This character is a combination of 木 tree and 毎 every/each. One explanation is that here 毎 is simply a phonetic element expressing “big,” giving “big tree.” In this case, the meaning of “plum/plum tree” came about as a borrowing. Another explanation claims that 毎 is being used in its early sense of “fertile growth,” and that the plum was a favorite fruit of pregnant women and therefore associated with pregnancy and procreation/fertility. This would mean that 梅 literally means “tree of fertility,” or a “plum tree.”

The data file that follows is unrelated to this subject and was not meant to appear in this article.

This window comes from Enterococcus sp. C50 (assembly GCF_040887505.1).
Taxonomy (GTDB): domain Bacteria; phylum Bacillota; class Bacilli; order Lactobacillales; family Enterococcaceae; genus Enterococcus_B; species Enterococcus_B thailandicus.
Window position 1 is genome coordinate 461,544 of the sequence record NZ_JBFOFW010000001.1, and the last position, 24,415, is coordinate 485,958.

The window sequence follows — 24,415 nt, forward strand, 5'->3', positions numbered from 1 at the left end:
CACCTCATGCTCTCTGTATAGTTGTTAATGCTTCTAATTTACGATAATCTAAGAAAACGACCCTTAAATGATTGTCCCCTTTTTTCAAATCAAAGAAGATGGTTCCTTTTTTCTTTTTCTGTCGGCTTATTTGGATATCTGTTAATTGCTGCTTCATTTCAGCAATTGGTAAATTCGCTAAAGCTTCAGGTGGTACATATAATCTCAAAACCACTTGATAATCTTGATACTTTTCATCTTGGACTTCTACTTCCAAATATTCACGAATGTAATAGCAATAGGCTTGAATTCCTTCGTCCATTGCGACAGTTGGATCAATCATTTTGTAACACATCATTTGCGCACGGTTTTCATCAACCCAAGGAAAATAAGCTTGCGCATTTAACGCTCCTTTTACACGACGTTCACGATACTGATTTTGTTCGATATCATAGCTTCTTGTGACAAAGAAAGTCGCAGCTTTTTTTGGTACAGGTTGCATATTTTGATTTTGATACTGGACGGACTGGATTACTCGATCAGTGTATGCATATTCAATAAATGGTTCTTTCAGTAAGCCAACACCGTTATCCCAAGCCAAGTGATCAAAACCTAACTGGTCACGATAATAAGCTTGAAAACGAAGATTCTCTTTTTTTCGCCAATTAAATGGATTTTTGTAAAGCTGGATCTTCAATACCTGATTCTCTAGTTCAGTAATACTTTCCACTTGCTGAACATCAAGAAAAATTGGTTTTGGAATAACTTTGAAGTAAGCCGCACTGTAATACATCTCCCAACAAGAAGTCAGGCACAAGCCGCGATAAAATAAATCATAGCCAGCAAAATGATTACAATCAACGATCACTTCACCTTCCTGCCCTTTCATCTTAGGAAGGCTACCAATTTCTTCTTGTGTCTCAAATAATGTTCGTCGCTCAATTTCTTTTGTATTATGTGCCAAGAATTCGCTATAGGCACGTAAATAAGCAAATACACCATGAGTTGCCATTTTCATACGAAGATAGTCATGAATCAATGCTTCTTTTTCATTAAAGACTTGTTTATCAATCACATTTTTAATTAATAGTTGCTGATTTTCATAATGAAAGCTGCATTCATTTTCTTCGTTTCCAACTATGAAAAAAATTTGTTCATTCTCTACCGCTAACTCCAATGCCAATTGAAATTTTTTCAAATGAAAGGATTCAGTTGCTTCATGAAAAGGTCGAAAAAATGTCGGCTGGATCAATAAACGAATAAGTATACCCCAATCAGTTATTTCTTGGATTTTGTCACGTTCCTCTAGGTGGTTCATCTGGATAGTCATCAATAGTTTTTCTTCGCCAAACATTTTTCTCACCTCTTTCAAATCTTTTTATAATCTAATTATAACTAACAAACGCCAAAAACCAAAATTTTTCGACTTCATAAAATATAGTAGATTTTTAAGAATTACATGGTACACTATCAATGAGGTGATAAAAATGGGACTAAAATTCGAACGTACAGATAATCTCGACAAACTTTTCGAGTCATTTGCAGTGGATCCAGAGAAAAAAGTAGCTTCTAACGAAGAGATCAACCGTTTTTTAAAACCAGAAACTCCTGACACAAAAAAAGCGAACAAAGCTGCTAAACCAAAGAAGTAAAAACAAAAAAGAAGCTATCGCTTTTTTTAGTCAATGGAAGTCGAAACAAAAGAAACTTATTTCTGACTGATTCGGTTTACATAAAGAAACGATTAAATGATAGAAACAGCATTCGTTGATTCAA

In Osaka Castle, Japan, the garden of Prunus mume cultivars (Japanese apricot, Japanese plum) was flowering. These distinctively pruned small deciduous tree were producing a haze of white and pink flowers. These become highly-scented flowers as they warm in late winter and early spring sunshine and occasionally they are followed by edible but bitter, yellow fruits. Unfortunately I could not read the Japanese cultivar names but they were still beautiful and inspiring the local artists.
Osomatsu - 富士山と松 Mt. Fuji and pine tree
Karamatsu - 薔薇と牡丹 rose and peony
Choromatsu - 鯉 koi/Japanese carps
Ichimatsu - 猫 cat
Jyuushimatsu - 虎 tiger
Todomatsu - 鶯と梅 Uguisu/Japanese bush warblers and Japanese plum tree